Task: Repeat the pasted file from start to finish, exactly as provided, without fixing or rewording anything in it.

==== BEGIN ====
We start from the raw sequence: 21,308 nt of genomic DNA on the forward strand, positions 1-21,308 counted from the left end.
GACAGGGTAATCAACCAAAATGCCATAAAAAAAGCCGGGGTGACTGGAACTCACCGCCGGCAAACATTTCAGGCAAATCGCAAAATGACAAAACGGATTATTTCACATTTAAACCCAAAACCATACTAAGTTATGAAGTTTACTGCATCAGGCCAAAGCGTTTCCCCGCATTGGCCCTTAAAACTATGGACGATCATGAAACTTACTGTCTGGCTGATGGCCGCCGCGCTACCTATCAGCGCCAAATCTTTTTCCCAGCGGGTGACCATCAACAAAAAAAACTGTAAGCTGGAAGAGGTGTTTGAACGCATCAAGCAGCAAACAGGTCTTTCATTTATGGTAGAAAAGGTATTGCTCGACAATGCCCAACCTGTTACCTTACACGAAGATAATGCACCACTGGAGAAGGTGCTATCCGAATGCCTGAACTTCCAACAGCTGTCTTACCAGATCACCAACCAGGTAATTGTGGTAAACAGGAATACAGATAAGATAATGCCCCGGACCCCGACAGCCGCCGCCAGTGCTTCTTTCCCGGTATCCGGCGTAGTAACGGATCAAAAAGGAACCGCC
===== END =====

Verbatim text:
We start from the raw sequence: 21,308 nt of genomic DNA on the forward strand, positions 1-21,308 counted from the left end.
GACAGGGTAATCAACCAAAATGCCATAAAAAAAGCCGGGGTGACTGGAACTCACCGCCGGCAAACATTTCAGGCAAATCGCAAAATGACAAAACGGATTATTTCACATTTAAACCCAAAACCATACTAAGTTATGAAGTTTACTGCATCAGGCCAAAGCGTTTCCCCGCATTGGCCCTTAAAACTATGGACGATCATGAAACTTACTGTCTGGCTGATGGCCGCCGCGCTACCTATCAGCGCCAAATCTTTTTCCCAGCGGGTGACCATCAACAAAAAAAACTGTAAGCTGGAAGAGGTGTTTGAACGCATCAAGCAGCAAACAGGTCTTTCATTTATGGTAGAAAAGGTATTGCTCGACAATGCCCAACCTGTTACCTTACACGAAGATAATGCACCACTGGAGAAGGTGCTATCCGAATGCCTGAACTTCCAACAGCTGTCTTACCAGATCACCAACCAGGTAATTGTGGTAAACAGGAATACAGATAAGATAATGCCCCGGACCCCGACAGCCGCCGCCAGTGCTTCTTTCCCGGTATCCGGCGTAGTAACGGATCAAAAAGGAACCGCC